______________________________________Nr. La 469/4           Weight Percent______________________________________Dimethyl distearyl ammonium chloride                  5.0Petrolatum             8.0Isopropyl myristate    7.0Glycerin               3.0Fatty acid ester       7.0Wax                    5.0Beeswax                3.0Water, preservative, perfume oil                  62.0______________________________________

______________________________________CP                    Weight Percent*______________________________________Mineral oil           4.0Cetyl alcohol         0.3Propylene glycol      0.2Glycerin              10.0Triethanolamine stearate (emulsifier)                 4.2Acetylated lanolin alcohol                 0.7Thickener             0.2Glyceryl stearate     0.5Glycol stearate       1.2Water, dyes, perfume, preservative                 Balance______________________________________ *The weight percentages are approximations for CP.

An in-vitro test was carried out to characterize the films for their capacity to reduce trans-film moisture loss through semipermeable films or membranes.

The test system employed capacitive-type sensors for recording the temperature and relative humidity of heated, dry nitrogen gas crossing a dialysis membrane in a modified Franz diffusion cell. Low gas pressures, on the order of 10 psi, and low flow rates, less than about 50 cubic centimeters per minute, were employed to approximate laminar flow across the membrane surface of skin. Uniform temperatures on both sides of the membrane were maintained by means of circulating water jackets on the diffusion cell. All products were flow coated onto half of the dialysis membrane. The remaining half of the membrane served as a control.

All measurements were taken until a steady state water loss was observed. The percent reduction was calculated by the equation: ##EQU1##

The results of the experiment are reported in Table 2 as follows:

              TABLE 2______________________________________Formulation    % Reduction______________________________________Composition D  34Composition E  23Nr. La 469/4    1CP             27PG             16______________________________________

Formulation Nr. La 469/4 does not contain a fatty alcohol, such as cetyl alcohol. Formulation PG employs a water soluble detergent as an emulsifier, as contrasted with the cationic emulsifier of the present invention. Formulation CP was absorbed more slowly than the inventive formulations and, after application, exhibited a cosmetically unacceptable greasy feel. In addition, Formulation CP is more easily removed upon contact with water than the formulations of the present invention. Additionally, formulation CP employs a detergent emulsifier as contrasted with the cationic emulsifier of the present invention.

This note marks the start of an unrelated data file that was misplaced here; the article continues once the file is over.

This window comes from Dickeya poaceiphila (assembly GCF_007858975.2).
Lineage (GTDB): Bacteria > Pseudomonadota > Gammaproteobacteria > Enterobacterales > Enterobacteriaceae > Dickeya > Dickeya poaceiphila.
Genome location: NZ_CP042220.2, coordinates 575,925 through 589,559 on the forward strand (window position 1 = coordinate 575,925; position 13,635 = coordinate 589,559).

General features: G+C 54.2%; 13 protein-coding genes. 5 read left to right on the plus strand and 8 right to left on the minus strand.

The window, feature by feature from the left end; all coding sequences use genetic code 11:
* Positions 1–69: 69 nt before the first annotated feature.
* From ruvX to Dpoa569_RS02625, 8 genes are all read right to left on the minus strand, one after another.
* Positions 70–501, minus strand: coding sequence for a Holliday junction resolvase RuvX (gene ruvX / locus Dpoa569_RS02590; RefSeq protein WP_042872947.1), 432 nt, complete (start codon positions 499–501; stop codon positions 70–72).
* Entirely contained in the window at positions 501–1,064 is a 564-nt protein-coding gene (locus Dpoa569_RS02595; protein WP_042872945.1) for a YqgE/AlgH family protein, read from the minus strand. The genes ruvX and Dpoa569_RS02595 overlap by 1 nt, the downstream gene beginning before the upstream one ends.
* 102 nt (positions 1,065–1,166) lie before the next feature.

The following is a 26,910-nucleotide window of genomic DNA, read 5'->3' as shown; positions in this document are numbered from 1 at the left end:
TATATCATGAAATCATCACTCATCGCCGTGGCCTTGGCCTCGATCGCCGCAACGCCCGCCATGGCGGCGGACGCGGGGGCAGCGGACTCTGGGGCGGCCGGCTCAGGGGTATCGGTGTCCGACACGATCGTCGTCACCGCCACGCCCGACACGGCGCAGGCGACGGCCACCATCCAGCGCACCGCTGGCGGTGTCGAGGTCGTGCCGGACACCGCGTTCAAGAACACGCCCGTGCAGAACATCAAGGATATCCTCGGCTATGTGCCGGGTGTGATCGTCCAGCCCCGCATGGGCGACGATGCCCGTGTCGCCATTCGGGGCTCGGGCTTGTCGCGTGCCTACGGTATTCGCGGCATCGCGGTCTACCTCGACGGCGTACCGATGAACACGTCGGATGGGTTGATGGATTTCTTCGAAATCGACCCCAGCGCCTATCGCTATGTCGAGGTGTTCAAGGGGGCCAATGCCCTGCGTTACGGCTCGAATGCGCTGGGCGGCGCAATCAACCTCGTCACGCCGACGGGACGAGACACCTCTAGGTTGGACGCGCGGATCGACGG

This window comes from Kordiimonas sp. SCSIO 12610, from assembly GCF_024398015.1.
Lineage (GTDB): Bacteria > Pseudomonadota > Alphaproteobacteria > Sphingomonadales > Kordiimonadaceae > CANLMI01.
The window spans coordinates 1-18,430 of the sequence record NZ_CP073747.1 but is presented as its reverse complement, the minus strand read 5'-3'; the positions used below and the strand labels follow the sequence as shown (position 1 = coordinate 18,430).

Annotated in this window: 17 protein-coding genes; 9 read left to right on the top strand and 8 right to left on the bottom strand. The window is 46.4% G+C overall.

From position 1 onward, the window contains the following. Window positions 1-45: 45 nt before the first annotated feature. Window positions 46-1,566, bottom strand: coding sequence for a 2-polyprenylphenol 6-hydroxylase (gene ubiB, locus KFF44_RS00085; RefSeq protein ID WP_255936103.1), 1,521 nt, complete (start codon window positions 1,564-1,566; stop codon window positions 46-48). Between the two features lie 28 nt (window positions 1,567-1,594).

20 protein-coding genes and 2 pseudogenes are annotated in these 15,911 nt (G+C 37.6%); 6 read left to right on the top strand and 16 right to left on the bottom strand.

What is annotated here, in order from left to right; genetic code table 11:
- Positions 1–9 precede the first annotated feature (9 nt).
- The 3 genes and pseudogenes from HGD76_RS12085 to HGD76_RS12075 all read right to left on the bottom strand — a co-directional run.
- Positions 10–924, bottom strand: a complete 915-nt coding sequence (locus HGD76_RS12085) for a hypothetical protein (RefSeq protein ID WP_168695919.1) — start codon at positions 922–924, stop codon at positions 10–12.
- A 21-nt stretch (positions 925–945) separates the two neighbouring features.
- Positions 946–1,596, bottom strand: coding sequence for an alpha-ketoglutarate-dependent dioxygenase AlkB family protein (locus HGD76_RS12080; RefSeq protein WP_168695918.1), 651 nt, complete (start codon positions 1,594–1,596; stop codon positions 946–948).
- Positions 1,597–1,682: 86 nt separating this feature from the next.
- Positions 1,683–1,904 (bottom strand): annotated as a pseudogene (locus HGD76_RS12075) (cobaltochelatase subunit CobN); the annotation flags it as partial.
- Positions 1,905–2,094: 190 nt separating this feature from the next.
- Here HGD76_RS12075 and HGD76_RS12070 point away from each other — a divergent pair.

A cosmetic comparison for tactile properties was conducted between a skin care composition of the present invention prepared substantially in accordance with the procedure of Example 1 and a commercially available conditioner, Sensuously Silky supplied by Alberto Culver Co. The label formulation of the commercially available conditioner is as follows:


Mineral Oil, Quat 18, Quat 19, isopropyl palmitate, cetyl alcohol, propylene glycol, Dimethicone, PEG (100) stearate, lanolin alcohol, glycerol stearate, sodium lactate, water, preservative, fragrance and TiO2.

The primary emulsifier for the commercially available skin conditioner, polyethylene glycol (100) stearate, is a water soluble surfactant. It is believed that about 1.5 percent of a quaternary ammonium surfactant, Quat 18, is also present.

After application to the skin, the commercially available conditioner leaves an oily and greasy residue, which is cosmetically unacceptable to the user. In addition, owing to the use of the water soluble surfactant as the primary emulsifier, the film is more easily dispersed as compared to the compositions of the present invention. In contrast, the inventive compositions are readily absorbed and moisturize dry skin without leaving a greasy, cosmetically unacceptable residue.

While various preferred embodiments of the present invention have been illustrated by means of specific examples, it is to be understood that the present invention is in no way to be deemed as limited thereto, but should be construed as broadly as all, or any equivalent thereof.

Non-Patent Citations
1Balsam & Sagarin, Cosmetics, Sci. & Tech., Wiley-Intersci., NY, vol. I, 1972, pp. 59-63, 75, 126, 127, 134, 149, 193, 194, 203, 204, 213, 216, 217, 596, 597.
2Soft Sense Label, 1981, S. C. Johnson & Son, Racine, WI 53403.
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U.S. Classification514/785, 514/873, 514/788, 514/770
International ClassificationA61K8/00, A61K8/34, A61K8/37, A61Q19/00, A61K8/41, A61K8/89, A61K8/40, A61K8/31, A61K8/30, A61K, A61K8/891
Cooperative ClassificationY10S514/873, A61K8/37, A61K8/342, A61Q19/007, A61K8/31, A61K8/891, A61Q19/00, A61K8/416
European ClassificationA61K8/41L, A61K8/37, A61K8/31, A61Q19/00, A61K8/891, A61K8/34C
Legal Events
May 13, 1982ASAssignment
Owner name: S.C. JOHNSON & SON, RACINE, WIS.
Effective date: 19810225
Effective date: 19810225
Nov 13, 1986FPAYFee payment
Year of fee payment: 4
Oct 11, 1990FPAYFee payment
Year of fee payment: 8
Oct 31, 1994FPAYFee payment
Year of fee payment: 12